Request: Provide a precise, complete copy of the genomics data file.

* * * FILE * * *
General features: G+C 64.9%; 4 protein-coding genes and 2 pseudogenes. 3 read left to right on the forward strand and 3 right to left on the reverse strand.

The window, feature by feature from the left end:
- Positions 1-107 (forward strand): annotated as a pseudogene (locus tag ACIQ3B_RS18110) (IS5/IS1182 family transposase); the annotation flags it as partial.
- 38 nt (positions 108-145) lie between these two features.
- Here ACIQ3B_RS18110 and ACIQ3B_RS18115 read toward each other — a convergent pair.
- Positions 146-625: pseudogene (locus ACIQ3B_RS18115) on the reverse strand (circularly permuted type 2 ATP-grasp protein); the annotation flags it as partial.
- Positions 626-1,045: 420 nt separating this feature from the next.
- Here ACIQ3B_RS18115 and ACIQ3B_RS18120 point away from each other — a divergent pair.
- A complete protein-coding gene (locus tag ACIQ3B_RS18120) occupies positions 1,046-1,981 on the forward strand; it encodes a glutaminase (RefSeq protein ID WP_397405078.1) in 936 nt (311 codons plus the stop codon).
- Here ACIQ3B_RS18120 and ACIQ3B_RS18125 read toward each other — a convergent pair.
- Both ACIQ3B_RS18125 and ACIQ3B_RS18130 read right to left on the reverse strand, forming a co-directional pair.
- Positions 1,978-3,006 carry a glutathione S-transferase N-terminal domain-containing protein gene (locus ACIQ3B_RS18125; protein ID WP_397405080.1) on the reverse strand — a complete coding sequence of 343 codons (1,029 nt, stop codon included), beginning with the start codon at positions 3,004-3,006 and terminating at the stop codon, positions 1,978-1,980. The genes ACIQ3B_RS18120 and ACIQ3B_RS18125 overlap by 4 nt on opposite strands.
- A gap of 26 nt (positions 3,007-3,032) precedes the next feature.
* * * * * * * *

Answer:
General features: G+C 64.9%; 4 protein-coding genes and 2 pseudogenes. 3 read left to right on the forward strand and 3 right to left on the reverse strand.

The window, feature by feature from the left end:
- Positions 1-107 (forward strand): annotated as a pseudogene (locus tag ACIQ3B_RS18110) (IS5/IS1182 family transposase); the annotation flags it as partial.
- 38 nt (positions 108-145) lie between these two features.
- Here ACIQ3B_RS18110 and ACIQ3B_RS18115 read toward each other — a convergent pair.
- Positions 146-625: pseudogene (locus ACIQ3B_RS18115) on the reverse strand (circularly permuted type 2 ATP-grasp protein); the annotation flags it as partial.
- Positions 626-1,045: 420 nt separating this feature from the next.
- Here ACIQ3B_RS18115 and ACIQ3B_RS18120 point away from each other — a divergent pair.
- A complete protein-coding gene (locus tag ACIQ3B_RS18120) occupies positions 1,046-1,981 on the forward strand; it encodes a glutaminase (RefSeq protein ID WP_397405078.1) in 936 nt (311 codons plus the stop codon).
- Here ACIQ3B_RS18120 and ACIQ3B_RS18125 read toward each other — a convergent pair.
- Both ACIQ3B_RS18125 and ACIQ3B_RS18130 read right to left on the reverse strand, forming a co-directional pair.
- Positions 1,978-3,006 carry a glutathione S-transferase N-terminal domain-containing protein gene (locus ACIQ3B_RS18125; protein ID WP_397405080.1) on the reverse strand — a complete coding sequence of 343 codons (1,029 nt, stop codon included), beginning with the start codon at positions 3,004-3,006 and terminating at the stop codon, positions 1,978-1,980. The genes ACIQ3B_RS18120 and ACIQ3B_RS18125 overlap by 4 nt on opposite strands.
- A gap of 26 nt (positions 3,007-3,032) precedes the next feature.